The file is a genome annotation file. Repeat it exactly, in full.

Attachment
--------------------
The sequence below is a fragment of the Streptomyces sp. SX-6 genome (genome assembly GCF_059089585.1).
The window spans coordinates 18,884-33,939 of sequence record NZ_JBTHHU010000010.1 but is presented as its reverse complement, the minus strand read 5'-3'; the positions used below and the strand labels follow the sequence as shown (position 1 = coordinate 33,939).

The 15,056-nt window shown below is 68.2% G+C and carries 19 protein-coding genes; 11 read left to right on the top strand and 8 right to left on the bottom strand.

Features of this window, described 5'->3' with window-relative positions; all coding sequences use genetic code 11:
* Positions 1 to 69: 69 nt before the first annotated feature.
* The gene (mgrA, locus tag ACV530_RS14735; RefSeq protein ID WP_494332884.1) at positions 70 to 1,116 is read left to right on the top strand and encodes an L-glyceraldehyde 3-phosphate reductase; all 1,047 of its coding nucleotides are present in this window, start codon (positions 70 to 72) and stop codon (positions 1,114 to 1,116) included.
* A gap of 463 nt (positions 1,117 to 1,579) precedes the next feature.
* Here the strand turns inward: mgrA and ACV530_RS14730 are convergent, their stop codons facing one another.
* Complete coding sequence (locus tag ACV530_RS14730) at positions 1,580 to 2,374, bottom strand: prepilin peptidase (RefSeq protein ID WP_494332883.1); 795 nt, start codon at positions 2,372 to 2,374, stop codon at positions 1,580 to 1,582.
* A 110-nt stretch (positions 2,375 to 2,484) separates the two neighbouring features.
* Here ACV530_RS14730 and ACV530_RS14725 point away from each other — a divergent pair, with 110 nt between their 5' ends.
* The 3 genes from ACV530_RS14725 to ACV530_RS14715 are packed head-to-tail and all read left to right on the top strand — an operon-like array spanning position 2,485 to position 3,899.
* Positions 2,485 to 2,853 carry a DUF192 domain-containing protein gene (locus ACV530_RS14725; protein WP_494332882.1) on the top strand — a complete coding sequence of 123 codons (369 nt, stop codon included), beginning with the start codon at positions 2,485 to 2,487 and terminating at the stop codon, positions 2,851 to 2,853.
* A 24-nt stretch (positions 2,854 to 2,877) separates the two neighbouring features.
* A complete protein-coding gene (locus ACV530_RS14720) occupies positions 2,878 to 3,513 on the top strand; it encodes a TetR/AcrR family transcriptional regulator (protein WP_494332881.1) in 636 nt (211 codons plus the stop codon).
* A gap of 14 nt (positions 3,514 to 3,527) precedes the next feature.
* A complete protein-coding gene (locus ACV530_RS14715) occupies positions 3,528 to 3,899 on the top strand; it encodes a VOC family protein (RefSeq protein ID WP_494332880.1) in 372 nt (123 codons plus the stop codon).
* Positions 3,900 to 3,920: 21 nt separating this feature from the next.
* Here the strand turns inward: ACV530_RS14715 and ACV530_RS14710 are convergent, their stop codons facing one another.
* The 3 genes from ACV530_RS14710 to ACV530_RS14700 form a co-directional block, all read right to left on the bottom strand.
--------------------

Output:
The sequence below is a fragment of the Streptomyces sp. SX-6 genome (genome assembly GCF_059089585.1).
The window spans coordinates 18,884-33,939 of sequence record NZ_JBTHHU010000010.1 but is presented as its reverse complement, the minus strand read 5'-3'; the positions used below and the strand labels follow the sequence as shown (position 1 = coordinate 33,939).

The 15,056-nt window shown below is 68.2% G+C and carries 19 protein-coding genes; 11 read left to right on the top strand and 8 right to left on the bottom strand.

Features of this window, described 5'->3' with window-relative positions; all coding sequences use genetic code 11:
* Positions 1 to 69: 69 nt before the first annotated feature.
* The gene (mgrA, locus tag ACV530_RS14735; RefSeq protein ID WP_494332884.1) at positions 70 to 1,116 is read left to right on the top strand and encodes an L-glyceraldehyde 3-phosphate reductase; all 1,047 of its coding nucleotides are present in this window, start codon (positions 70 to 72) and stop codon (positions 1,114 to 1,116) included.
* A gap of 463 nt (positions 1,117 to 1,579) precedes the next feature.
* Here the strand turns inward: mgrA and ACV530_RS14730 are convergent, their stop codons facing one another.
* Complete coding sequence (locus tag ACV530_RS14730) at positions 1,580 to 2,374, bottom strand: prepilin peptidase (RefSeq protein ID WP_494332883.1); 795 nt, start codon at positions 2,372 to 2,374, stop codon at positions 1,580 to 1,582.
* A 110-nt stretch (positions 2,375 to 2,484) separates the two neighbouring features.
* Here ACV530_RS14730 and ACV530_RS14725 point away from each other — a divergent pair, with 110 nt between their 5' ends.
* The 3 genes from ACV530_RS14725 to ACV530_RS14715 are packed head-to-tail and all read left to right on the top strand — an operon-like array spanning position 2,485 to position 3,899.
* Positions 2,485 to 2,853 carry a DUF192 domain-containing protein gene (locus ACV530_RS14725; protein WP_494332882.1) on the top strand — a complete coding sequence of 123 codons (369 nt, stop codon included), beginning with the start codon at positions 2,485 to 2,487 and terminating at the stop codon, positions 2,851 to 2,853.
* A 24-nt stretch (positions 2,854 to 2,877) separates the two neighbouring features.
* A complete protein-coding gene (locus ACV530_RS14720) occupies positions 2,878 to 3,513 on the top strand; it encodes a TetR/AcrR family transcriptional regulator (protein WP_494332881.1) in 636 nt (211 codons plus the stop codon).
* A gap of 14 nt (positions 3,514 to 3,527) precedes the next feature.
* A complete protein-coding gene (locus ACV530_RS14715) occupies positions 3,528 to 3,899 on the top strand; it encodes a VOC family protein (RefSeq protein ID WP_494332880.1) in 372 nt (123 codons plus the stop codon).
* Positions 3,900 to 3,920: 21 nt separating this feature from the next.
* Here the strand turns inward: ACV530_RS14715 and ACV530_RS14710 are convergent, their stop codons facing one another.
* The 3 genes from ACV530_RS14710 to ACV530_RS14700 form a co-directional block, all read right to left on the bottom strand.